Today’s resources are brought to you by my colleague, and future of work expert, Graeme Codrington.

Unprecedented, unimaginable, unbelievable… these are words we’ve all heard (and probably used) a lot over the past few years. From Covid to climate change, politics to business trends, it seems as if we are living in chaotic and disruptive times. We can often feel overwhelmed by unexpected events and forces, but there are ways to prepare yourself and your team by anticipating better.

This is a key part of the work we do at TomorrowToday. We can’t predict the future (no one can), but we use a variety of tools to stretch our minds to imagine what’s possible and what might happen. This allows us and our clients to build the capacity over time to get better at anticipating disruption, to be less stressed when it actually happens, to be able to focus on opportunities when change occurs, and to respond to change with resilience, adaptability, and innovation.

Our team (Keith and Graeme in particular) are writing a book about the toolkit we use, provisionally titled “Thinking Like a Futurist” (due for release in late 2022, but you can get them to do a workshop on this topic for your team right now).

Here are three deceptively simple, but very powerful tools you can use to get your team to imagine the unimaginable and spark some creative ideas for adaptability, resilience, and innovation today:

  1. Future-backwards scenarios

Instead of starting with the world, we are in now, with all its limitations and constraints, this technique invites us to jump into the future and imagine a very different world. My favourite example is driverless cars – not that they become legal, but rather that they are compulsory, and then add the extra layer of sharing of cars, so that all cars are basically driverless Ubers. How would that affect different industries and the way we live? Here’s a workshop we do with our clients

Invite your team to imagine they’re now living in the year 2052. What things will be very different about the world? Now invite them to look back at the world of the 2020s, and think about what’s “crazy” about that world (just like we might look back at the 1980s and wonder how we survived without cellphones and what the office was like when we still used internal mail, for example). Finally, get your team to consider which of these crazy things about our world today might be worth starting to change already.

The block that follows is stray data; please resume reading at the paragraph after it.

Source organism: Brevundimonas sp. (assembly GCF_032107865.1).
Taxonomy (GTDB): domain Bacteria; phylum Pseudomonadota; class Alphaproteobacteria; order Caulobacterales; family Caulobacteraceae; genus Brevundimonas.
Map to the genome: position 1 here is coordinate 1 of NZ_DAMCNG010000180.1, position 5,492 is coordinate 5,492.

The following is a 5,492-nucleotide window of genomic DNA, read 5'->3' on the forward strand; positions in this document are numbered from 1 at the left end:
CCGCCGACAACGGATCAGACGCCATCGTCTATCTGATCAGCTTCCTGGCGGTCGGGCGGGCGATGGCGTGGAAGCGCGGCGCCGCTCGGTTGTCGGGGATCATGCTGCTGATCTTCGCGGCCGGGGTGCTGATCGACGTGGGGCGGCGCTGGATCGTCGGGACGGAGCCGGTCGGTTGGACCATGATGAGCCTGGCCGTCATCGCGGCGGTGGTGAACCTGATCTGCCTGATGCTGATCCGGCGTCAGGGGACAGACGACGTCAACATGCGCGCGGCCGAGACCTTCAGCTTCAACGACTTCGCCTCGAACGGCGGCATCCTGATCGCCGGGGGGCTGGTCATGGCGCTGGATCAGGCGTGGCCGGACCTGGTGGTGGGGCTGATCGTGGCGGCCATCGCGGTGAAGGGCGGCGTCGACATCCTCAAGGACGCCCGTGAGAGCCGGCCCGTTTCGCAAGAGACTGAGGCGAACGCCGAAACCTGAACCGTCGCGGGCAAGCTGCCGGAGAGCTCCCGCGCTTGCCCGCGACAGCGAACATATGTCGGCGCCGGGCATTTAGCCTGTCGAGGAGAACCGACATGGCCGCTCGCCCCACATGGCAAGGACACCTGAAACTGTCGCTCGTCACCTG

1. Ridiculous Ideas

Another approach is to get people to consider what frustrates them in their world right now. The “smaller” the issue, the better. So, it could be rush hour traffic, not having cash for a quick purchase, or overflowing email inboxes, etc. We then try and imagine the most ridiculous solutions to these problems. We then ask which of these ridiculous ideas might not be that ridiculous in the year 2050. And we then use a similar approach to future-backwards scenarios to work out what we would need to invent in order for the solution to be practical, and how likely that is to actually happen by 2050. Because of the way our brains work, most of the “ridiculous ideas” we can imagine are actually more likely than we think.

A good example of this is how long it takes to fly from Johannesburg to Europe. Wouldn’t it be great to do this in just half an hour? See this video: This was in 2017. By 2020, Space X had developed all of the technology required to do this. We can actually do this now. Not that ridiculous after all!

  1. Throwforward Thursday videos

Every Thursday, our team releases a video called Throwforward Thursday. It’s around 5 minutes long, takes a look at something that might happen in the future, and invites us to imagine how it would affect us. You can use these videos to prompt both of the above sessions.

Earlier this year, we put together a series of short videos called “Watching the Future” which explains these tools in more detail, and how to use our Throwforward Thursday videos. The series of videos are free for you to use – click here to access them.

For extra credit…

We highly recommend Jane McGonigal’s excellent book, “Unimaginable” (2021) if these ideas interest you.

You can listen to her being interviewed on the Next Big Ideas Club podcast: Listen here

If you’d like some help thinking like a futurist, just reply to this email and let me know.

Author of today’s tip, Graeme Codrington, is an internationally recognized futurist, specializing in the future of work. He helps organizations understand the forces that will shape our lives in the next ten years, and how we can respond in order to confidently stay ahead of change.

For the past two decades, Graeme has worked with some of the world’s most recognized brands, travelling to over 80 countries in total, and speaking to around 100,000 people every year. He is the author of 5 best-selling books, and on faculty at 5 top global business schools.


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